The Lenovo IdeaPad S405 is an attractive laptop that has Ultrabook looks at a rock-bottom price tag. It doesn't offer a huge battery life, so is best around the home instead of out and about, but it's lightweight and smart, making it a great option as a secondary machine. It will happily perform most tasks with ease, such as browsing the web or watching HD movies, although full-on gaming is out of the question. As a bonus, it boots up nice and quickly too. There's even a good array of ports, and the build quality is impressive for the price.
Read our Lenovo S405 review
6. Asus VivoBook S200 - £450 (around AU$685/US$715)
The Asus VivoBook S200 offers supreme good looks, touchscreen operation, slick performance and excellent portability, all for a reasonable price.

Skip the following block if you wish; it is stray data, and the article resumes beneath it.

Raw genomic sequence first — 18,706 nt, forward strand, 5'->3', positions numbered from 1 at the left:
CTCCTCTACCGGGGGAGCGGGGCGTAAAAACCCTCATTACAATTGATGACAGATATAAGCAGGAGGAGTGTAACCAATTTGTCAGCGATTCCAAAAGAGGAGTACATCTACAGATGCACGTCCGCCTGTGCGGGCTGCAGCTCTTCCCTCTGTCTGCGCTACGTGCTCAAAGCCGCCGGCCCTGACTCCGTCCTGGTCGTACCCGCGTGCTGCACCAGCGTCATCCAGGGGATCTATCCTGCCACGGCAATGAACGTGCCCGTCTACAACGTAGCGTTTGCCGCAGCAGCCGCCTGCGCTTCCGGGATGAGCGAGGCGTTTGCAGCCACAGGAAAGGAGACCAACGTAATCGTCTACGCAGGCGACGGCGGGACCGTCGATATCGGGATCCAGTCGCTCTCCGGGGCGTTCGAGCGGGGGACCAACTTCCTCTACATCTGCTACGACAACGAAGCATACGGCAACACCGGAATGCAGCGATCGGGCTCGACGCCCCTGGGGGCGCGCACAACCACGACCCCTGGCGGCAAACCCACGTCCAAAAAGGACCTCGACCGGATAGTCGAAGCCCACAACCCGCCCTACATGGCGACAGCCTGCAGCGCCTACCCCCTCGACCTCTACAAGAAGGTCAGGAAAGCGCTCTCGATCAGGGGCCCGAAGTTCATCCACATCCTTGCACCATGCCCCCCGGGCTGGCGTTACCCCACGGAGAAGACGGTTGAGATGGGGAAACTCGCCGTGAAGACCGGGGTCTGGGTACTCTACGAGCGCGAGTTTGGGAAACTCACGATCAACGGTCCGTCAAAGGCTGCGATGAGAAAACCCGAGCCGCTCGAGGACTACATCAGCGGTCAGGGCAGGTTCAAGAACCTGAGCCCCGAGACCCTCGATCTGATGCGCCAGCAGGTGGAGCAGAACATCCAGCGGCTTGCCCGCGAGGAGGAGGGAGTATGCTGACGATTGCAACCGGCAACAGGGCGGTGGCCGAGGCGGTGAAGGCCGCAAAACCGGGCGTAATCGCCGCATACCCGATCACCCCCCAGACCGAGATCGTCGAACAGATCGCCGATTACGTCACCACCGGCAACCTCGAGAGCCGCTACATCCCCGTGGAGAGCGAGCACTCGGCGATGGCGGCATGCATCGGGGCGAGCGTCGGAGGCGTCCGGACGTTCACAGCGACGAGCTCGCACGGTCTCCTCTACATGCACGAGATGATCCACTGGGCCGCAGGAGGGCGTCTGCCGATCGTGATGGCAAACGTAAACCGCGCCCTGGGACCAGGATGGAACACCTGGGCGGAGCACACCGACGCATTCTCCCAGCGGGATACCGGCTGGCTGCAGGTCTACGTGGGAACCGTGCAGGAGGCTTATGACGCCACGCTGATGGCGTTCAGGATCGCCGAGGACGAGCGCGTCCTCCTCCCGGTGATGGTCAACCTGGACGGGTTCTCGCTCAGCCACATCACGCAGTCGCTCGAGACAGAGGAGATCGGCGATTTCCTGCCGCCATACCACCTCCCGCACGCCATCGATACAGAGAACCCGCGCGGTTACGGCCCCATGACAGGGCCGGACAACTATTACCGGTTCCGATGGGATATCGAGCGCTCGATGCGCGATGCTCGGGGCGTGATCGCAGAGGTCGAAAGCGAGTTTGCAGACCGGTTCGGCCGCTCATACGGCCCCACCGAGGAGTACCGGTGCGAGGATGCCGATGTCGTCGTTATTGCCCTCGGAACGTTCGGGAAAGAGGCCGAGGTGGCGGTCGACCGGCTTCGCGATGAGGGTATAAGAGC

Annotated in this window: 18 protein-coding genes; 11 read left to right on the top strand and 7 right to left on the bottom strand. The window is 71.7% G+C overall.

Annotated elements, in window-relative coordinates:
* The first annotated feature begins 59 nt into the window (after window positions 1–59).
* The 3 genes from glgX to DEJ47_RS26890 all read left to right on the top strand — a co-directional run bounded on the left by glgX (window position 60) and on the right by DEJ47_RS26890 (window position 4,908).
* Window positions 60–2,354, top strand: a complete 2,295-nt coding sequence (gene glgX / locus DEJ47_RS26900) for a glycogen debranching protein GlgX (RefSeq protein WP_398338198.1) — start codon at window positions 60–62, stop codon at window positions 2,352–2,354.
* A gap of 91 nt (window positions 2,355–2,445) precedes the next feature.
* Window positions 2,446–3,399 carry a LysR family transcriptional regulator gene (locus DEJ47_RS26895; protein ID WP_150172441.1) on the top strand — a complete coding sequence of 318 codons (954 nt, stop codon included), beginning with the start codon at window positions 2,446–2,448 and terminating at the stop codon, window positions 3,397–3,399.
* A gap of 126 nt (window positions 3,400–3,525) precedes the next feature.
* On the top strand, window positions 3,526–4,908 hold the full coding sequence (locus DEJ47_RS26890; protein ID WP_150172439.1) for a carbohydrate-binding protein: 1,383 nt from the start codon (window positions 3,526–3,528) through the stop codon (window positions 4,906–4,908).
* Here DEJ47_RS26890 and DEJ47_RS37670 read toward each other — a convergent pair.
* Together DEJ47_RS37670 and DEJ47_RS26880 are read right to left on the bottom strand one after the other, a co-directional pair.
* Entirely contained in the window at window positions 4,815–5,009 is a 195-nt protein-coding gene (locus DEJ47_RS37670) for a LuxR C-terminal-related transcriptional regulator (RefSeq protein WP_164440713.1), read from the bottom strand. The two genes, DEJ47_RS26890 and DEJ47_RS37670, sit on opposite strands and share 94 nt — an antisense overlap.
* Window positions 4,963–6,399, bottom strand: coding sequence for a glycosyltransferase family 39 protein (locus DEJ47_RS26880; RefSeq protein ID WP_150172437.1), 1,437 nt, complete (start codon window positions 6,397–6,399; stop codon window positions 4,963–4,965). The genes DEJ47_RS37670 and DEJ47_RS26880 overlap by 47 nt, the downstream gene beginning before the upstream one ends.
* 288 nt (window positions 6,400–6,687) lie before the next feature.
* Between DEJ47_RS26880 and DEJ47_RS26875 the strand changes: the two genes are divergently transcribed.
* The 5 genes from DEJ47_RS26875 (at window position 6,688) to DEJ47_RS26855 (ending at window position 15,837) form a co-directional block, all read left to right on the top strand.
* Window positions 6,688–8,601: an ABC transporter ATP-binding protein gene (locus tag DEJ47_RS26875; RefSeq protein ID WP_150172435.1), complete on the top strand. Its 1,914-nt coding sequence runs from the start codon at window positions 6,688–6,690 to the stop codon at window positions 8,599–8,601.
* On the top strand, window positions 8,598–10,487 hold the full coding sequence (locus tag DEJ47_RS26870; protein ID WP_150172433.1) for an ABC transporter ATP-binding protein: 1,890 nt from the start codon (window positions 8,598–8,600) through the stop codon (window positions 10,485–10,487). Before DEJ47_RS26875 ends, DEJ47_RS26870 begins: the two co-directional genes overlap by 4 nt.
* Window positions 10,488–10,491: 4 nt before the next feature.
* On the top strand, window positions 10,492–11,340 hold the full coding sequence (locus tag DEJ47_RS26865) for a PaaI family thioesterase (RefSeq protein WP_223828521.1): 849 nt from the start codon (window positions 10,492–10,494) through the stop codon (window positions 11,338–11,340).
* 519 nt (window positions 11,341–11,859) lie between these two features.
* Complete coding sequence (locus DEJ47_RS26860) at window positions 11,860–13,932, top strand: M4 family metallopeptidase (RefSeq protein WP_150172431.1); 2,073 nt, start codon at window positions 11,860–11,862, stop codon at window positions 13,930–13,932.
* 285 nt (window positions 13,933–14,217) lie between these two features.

This laptop runs on an Intel Core i3-3217U processor, which means it provides more than enough grunt to power Windows 8 through any day-to-day tasks, while keeping power consumption to a minimum.
Read our Asus VivoBook S200 review
7. HP Envy Sleekbook 6-1126sa - £500 (around AU$760/US$780)
The HP Envy Sleekbook 6-1126sa is a system that anyone looking to buy a budget laptop should check out. Its large screen and decent audio subsystem make it great for enjoying music and movies, while the comfortable keyboard and strong battery life make it a joy to use for everyday tasks. It also looks far more expensive than it is, and offers decent specs for its price too. It's not quite up there in terms of raw power, but in almost every other respect, this is a very tempting machine.
Read our HP Envy Sleekbook 6-1126sa review
8. Toshiba Satellite P855-32G - £650 (around AU$1,000/US$1,030)